We have a very detailed article that goes further into understanding venous compression and internal jugular vein stenosis that helps explain the problems of blood flow. Also see our article Dynamic Analysis of Blood Flow Measurements to the Brain, Brainstem, Cervical Spinal Cord, and Cranial Nerves.
What are we seeing in this image?
A cervical venous system that makes its way to the brain. As you can see if the C1 or any of the cervical vertebrae shift or become hypermobile, they can compress the veins. The compression of veins can lead to blood flow problems and many of the symptoms described in this article including the problems of temperature dysfunction.
Treatments: Addressing cervical ligament laxity and craniocervical instability and cervical spine degenerative disease and instability
Throughout this article, we explored the possibility that cervical spine instability was responsible for the problems, conditions, and symptoms described here including the problems of temperature dysfunction. In this section, we will now explore possible answers to solving your medical mysteries by addressing the laxity of the cervical spine ligaments and a destructive cervical spine curve.
Atlantoaxial instability: C1 and C2 hypermobility causes cervical spine instability and artery, vein, and nerve compression
Atlantoaxial instability is the abnormal, excessive movement of the joint between the atlas (C1) and axis (C2). The bundle of ligaments that support this joint are strong bands that provide strength and stability while allowing the flexibility of head movement and allowing unimpeded access (prevention of herniation or “pinch”) of blood vessels that travel through them to the brain.
In a 2015 paper appearing in the Journal of Prolotherapy, (9) our research team wrote that cervical ligament injury should be more widely viewed as the underlying pathophysiology (the cause of) atlantoaxial instability and the primary cause of cervical myelopathy (disease) including the problems I have written about in this article.
The problems of Atlantoaxial instability are not problems that sit in isolation. A patient that suffers from Atlantoaxial instability will likely be seen to suffer from many problems as they all relate to upper cervical neck ligament damage and cervical instability. As demonstrated below this includes cervical subluxation, (misalignment of the cervical vertebrae). One of the causes of Internal jugular vein stenosis is this cervical misalignment and its “pinching,” or “herniation,” not of a disc, but of the arteries and veins. This creates the situation of ischemia (damage to the blood vessels) or in the case of this article internal jugular vein ischemia.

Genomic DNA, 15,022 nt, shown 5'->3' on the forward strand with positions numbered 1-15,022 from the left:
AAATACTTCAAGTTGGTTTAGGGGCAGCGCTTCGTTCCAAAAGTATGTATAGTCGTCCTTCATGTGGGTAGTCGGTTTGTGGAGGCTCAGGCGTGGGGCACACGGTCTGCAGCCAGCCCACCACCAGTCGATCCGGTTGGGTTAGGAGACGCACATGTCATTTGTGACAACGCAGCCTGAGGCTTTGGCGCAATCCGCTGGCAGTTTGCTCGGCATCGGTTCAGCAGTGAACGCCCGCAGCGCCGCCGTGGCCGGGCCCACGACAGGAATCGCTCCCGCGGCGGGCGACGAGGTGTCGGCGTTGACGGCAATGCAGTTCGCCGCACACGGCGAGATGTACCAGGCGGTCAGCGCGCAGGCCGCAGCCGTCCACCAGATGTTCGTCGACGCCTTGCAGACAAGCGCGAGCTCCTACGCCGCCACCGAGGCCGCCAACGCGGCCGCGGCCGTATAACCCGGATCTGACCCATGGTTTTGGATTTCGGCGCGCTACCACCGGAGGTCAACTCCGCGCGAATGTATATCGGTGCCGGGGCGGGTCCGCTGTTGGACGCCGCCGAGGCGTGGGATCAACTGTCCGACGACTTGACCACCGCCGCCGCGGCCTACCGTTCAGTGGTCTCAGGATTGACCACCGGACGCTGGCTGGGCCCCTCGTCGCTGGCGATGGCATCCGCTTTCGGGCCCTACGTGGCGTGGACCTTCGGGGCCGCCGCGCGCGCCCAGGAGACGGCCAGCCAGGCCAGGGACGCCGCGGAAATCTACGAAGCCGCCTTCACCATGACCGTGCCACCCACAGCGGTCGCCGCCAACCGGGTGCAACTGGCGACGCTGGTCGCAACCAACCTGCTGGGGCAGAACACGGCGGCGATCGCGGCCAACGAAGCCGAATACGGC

The case for identifying loss of cervical lordosis as the cause of your symptoms
The cervical ligaments are strong bands of tissues that attach one cervical vertebra to another. In this role, the cervical ligaments become the primary stabilizers of the neck. When the cervical ligaments are healthy, your head movement is healthy, pain-free, and non-damaging. The curve of your cervical spine is in the correct anatomical alignment.
When the cervical spine ligaments are weakened, they cannot hold the cervical spine in proper alignment or in its proper anatomical curve. Your head begins to move in a destructive, degenerative manner on top of your neck. This is when cervical artery and jugular vein compression can occur.
In our 2014 research led by Danielle R. Steilen-Matias, MMS, PA-C, published in The Open Orthopaedics Journal (10), we demonstrated that when the neck ligaments are injured, they become elongated and loose, which causes excessive movement of the cervical vertebrae. In the upper cervical spine (C0-C2), this can cause a number of other symptoms including, but not limited to, nerve irritation, vertebrobasilar insufficiency with associated vertigo and dizziness, tinnitus, facial pain, arm pain, migraine headaches, jugular vein compression.
Treating and stabilizing the cervical ligaments can alleviate these problems by preventing excessive abnormal vertebrae movement, the development or advancement of cervical osteoarthritis, and the myriad of problematic symptoms they cause including nerve, vein, and arterial compression.
Through extensive research and patient data analysis, it became clear that in order for patients to obtain long-term cures (approximately 90% relief of symptoms) the re-establishment of some lordosis, (the natural cervical spinal curve) in their cervical spine is necessary. Once spinal stabilization is achieved and the normalization of cervical forces by restoring some lordosis, lasting relief of symptoms was highly probable.